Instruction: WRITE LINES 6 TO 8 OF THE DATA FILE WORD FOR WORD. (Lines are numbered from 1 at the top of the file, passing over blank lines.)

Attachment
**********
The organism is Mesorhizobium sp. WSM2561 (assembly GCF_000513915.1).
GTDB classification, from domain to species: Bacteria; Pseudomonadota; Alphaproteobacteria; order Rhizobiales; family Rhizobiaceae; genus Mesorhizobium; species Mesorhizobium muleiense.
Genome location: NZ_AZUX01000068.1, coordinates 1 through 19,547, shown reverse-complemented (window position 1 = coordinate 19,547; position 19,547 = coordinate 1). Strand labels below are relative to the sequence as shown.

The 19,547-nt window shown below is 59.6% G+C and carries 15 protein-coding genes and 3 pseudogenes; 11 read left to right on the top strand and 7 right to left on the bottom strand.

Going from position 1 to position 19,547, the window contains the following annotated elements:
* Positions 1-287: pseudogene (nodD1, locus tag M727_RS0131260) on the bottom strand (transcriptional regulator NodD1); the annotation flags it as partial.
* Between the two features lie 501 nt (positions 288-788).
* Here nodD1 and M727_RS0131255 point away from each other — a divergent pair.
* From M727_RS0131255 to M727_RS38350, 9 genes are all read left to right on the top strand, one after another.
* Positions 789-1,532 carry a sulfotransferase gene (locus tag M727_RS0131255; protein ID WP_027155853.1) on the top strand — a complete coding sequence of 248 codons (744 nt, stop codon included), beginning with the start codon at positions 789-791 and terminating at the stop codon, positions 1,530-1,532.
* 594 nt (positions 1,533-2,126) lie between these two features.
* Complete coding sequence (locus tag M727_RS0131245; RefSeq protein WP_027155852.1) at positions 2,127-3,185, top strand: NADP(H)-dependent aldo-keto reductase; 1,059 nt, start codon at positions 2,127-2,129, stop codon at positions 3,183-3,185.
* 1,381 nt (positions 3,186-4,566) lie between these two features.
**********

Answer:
* Positions 1-287: pseudogene (nodD1, locus tag M727_RS0131260) on the bottom strand (transcriptional regulator NodD1); the annotation flags it as partial.
* Between the two features lie 501 nt (positions 288-788).
* Here nodD1 and M727_RS0131255 point away from each other — a divergent pair.